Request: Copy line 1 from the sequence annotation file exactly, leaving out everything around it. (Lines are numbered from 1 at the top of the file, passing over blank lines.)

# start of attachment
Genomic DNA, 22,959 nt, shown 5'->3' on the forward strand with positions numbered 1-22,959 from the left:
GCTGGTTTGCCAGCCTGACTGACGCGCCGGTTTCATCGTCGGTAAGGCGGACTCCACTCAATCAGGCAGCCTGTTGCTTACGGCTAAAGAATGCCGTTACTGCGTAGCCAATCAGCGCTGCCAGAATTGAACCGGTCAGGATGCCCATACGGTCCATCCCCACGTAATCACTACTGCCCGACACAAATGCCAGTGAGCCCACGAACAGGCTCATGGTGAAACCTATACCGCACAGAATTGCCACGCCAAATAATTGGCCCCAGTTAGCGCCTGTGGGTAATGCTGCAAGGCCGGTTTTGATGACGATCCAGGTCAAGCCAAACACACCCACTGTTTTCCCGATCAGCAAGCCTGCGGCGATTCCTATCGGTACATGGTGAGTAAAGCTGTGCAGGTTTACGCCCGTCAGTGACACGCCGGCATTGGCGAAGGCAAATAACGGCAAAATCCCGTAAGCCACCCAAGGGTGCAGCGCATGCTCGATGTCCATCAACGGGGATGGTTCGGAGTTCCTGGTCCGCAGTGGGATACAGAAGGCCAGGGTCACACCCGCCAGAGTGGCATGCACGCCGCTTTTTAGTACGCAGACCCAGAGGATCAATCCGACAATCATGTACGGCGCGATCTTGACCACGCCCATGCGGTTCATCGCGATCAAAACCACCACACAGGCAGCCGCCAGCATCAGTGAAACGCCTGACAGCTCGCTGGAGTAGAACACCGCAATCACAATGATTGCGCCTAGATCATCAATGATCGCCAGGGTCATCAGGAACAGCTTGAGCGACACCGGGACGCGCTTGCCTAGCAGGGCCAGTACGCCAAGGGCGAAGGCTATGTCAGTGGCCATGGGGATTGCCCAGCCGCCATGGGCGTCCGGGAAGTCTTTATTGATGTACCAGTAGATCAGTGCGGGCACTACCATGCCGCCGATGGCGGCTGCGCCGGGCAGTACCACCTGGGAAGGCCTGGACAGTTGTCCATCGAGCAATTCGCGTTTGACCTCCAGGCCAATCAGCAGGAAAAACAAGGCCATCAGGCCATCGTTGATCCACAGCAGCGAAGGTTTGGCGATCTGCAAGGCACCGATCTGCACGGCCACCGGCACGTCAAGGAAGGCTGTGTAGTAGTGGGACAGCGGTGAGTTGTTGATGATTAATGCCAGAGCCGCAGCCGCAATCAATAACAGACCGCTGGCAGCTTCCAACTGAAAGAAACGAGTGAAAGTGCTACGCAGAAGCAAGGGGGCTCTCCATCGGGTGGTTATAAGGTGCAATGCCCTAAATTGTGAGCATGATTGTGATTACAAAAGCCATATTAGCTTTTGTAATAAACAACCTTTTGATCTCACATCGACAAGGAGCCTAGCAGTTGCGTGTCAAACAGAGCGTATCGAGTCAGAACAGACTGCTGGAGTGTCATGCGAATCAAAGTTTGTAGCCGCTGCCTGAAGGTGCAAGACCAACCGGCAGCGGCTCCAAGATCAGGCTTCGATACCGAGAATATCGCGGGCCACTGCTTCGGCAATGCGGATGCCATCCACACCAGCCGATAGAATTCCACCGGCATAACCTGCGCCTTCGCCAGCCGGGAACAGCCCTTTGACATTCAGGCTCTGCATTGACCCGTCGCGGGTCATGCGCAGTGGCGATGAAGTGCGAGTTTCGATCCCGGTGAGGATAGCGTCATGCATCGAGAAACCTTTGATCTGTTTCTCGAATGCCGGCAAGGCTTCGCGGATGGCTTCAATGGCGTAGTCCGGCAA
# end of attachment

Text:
Genomic DNA, 22,959 nt, shown 5'->3' on the forward strand with positions numbered 1-22,959 from the left: